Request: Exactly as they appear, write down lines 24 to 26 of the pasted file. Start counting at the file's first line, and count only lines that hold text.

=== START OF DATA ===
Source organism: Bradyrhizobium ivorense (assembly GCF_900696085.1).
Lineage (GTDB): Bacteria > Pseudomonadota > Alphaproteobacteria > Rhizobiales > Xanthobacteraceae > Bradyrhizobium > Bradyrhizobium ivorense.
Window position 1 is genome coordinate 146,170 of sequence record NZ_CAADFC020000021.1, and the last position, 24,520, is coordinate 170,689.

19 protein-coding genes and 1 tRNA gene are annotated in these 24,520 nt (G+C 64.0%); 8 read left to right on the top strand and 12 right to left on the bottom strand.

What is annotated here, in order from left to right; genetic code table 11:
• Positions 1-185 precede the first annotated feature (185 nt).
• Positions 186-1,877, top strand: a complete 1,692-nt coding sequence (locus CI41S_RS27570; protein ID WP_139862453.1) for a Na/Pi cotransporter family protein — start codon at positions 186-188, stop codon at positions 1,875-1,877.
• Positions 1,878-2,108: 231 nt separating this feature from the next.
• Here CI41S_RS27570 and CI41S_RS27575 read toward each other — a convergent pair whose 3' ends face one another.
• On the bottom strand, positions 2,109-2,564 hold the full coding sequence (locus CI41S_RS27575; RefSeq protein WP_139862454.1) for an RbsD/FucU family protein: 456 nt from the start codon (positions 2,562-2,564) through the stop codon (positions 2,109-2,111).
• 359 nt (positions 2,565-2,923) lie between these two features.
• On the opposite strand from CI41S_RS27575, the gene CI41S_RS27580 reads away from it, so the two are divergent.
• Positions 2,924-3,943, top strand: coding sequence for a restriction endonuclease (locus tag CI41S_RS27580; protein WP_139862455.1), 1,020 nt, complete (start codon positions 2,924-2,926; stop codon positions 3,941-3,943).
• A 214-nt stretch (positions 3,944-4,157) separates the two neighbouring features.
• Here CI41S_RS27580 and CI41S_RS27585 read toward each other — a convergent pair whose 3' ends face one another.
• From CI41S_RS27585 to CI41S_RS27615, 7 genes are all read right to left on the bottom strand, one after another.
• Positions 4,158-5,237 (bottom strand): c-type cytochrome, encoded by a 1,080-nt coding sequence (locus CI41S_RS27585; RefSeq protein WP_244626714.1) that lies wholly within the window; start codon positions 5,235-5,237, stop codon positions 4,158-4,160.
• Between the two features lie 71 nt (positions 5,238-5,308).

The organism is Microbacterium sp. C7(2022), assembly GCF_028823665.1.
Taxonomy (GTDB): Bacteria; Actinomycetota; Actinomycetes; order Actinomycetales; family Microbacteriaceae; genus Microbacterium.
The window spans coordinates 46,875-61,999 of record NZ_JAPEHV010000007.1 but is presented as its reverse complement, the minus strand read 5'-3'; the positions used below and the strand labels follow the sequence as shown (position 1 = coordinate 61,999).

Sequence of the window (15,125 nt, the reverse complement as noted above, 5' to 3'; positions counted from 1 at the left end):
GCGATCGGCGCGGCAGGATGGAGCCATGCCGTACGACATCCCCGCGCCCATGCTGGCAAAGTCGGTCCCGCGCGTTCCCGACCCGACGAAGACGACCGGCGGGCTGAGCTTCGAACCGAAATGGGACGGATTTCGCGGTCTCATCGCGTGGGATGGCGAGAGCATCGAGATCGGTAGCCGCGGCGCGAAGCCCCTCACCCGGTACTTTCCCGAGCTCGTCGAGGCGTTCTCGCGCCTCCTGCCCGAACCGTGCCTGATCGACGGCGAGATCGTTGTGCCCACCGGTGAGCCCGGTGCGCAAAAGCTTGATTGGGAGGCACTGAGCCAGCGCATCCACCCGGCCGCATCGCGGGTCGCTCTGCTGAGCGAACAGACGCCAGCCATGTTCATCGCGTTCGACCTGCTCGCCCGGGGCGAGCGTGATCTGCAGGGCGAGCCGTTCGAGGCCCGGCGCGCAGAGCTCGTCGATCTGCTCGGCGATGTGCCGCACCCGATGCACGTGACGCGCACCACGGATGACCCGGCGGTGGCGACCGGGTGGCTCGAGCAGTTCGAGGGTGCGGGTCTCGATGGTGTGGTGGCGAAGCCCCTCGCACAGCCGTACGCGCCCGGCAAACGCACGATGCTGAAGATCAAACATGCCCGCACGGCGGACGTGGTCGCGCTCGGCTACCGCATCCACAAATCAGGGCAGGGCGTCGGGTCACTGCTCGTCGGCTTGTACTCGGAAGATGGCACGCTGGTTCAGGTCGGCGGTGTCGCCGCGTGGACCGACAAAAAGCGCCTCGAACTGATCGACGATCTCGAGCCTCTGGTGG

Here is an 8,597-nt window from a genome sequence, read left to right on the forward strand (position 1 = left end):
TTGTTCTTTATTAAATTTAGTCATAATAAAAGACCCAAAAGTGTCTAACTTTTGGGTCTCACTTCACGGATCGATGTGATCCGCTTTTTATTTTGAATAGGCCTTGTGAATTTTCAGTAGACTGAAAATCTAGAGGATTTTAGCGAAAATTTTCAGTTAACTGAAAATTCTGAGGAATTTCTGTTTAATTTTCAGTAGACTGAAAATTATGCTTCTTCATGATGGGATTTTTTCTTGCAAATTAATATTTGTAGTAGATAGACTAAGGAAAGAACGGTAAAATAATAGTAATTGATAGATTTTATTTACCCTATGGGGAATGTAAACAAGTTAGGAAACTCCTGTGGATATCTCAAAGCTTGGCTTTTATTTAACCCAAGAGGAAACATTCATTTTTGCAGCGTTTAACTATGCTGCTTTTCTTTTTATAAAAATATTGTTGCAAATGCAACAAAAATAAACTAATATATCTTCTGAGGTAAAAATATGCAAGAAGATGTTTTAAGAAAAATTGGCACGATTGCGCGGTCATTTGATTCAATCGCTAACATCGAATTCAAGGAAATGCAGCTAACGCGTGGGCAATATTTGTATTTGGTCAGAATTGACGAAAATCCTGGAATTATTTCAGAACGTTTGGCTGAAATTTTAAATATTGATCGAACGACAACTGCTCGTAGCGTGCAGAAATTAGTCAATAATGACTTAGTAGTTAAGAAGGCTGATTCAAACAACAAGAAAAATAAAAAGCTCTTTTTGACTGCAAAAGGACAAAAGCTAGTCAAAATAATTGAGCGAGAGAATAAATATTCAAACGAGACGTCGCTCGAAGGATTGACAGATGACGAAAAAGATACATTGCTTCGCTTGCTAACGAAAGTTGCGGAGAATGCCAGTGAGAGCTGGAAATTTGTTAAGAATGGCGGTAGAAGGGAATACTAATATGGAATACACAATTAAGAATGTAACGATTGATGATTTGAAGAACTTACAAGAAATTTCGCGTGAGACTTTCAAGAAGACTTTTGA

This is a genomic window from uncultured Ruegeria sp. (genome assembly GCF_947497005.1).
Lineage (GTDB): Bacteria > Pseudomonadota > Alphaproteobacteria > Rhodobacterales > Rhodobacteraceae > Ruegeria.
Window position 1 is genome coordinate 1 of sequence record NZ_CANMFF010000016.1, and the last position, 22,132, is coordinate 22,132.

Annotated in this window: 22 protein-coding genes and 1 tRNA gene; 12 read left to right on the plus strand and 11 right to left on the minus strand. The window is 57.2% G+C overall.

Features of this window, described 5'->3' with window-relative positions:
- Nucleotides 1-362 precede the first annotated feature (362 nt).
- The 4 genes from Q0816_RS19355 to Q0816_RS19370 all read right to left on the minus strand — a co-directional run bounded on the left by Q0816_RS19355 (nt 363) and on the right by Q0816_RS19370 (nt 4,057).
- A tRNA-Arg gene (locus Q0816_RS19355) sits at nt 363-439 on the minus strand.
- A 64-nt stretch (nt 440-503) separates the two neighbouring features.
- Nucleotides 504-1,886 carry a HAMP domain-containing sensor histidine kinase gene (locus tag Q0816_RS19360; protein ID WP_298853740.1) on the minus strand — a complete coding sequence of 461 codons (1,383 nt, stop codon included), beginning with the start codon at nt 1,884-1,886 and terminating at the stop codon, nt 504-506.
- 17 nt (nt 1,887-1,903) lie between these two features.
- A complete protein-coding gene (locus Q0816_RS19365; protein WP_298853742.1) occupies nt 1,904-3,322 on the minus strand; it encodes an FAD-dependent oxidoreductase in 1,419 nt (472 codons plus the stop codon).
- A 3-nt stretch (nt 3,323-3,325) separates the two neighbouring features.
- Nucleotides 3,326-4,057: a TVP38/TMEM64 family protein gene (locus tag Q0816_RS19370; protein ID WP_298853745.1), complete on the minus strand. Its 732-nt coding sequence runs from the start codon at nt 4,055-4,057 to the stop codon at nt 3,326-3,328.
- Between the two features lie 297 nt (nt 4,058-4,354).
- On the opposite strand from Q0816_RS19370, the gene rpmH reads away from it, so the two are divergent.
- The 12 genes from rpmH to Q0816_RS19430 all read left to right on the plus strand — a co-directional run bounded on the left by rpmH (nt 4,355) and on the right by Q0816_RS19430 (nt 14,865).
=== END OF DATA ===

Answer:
Here is an 8,597-nt window from a genome sequence, read left to right on the forward strand (position 1 = left end):
TTGTTCTTTATTAAATTTAGTCATAATAAAAGACCCAAAAGTGTCTAACTTTTGGGTCTCACTTCACGGATCGATGTGATCCGCTTTTTATTTTGAATAGGCCTTGTGAATTTTCAGTAGACTGAAAATCTAGAGGATTTTAGCGAAAATTTTCAGTTAACTGAAAATTCTGAGGAATTTCTGTTTAATTTTCAGTAGACTGAAAATTATGCTTCTTCATGATGGGATTTTTTCTTGCAAATTAATATTTGTAGTAGATAGACTAAGGAAAGAACGGTAAAATAATAGTAATTGATAGATTTTATTTACCCTATGGGGAATGTAAACAAGTTAGGAAACTCCTGTGGATATCTCAAAGCTTGGCTTTTATTTAACCCAAGAGGAAACATTCATTTTTGCAGCGTTTAACTATGCTGCTTTTCTTTTTATAAAAATATTGTTGCAAATGCAACAAAAATAAACTAATATATCTTCTGAGGTAAAAATATGCAAGAAGATGTTTTAAGAAAAATTGGCACGATTGCGCGGTCATTTGATTCAATCGCTAACATCGAATTCAAGGAAATGCAGCTAACGCGTGGGCAATATTTGTATTTGGTCAGAATTGACGAAAATCCTGGAATTATTTCAGAACGTTTGGCTGAAATTTTAAATATTGATCGAACGACAACTGCTCGTAGCGTGCAGAAATTAGTCAATAATGACTTAGTAGTTAAGAAGGCTGATTCAAACAACAAGAAAAATAAAAAGCTCTTTTTGACTGCAAAAGGACAAAAGCTAGTCAAAATAATTGAGCGAGAGAATAAATATTCAAACGAGACGTCGCTCGAAGGATTGACAGATGACGAAAAAGATACATTGCTTCGCTTGCTAACGAAAGTTGCGGAGAATGCCAGTGAGAGCTGGAAATTTGTTAAGAATGGCGGTAGAAGGGAATACTAATATGGAATACACAATTAAGAATGTAACGATTGATGATTTGAAGAACTTACAAGAAATTTCGCGTGAGACTTTCAAGAAGACTTTTGA

This is a genomic window from uncultured Ruegeria sp. (genome assembly GCF_947497005.1).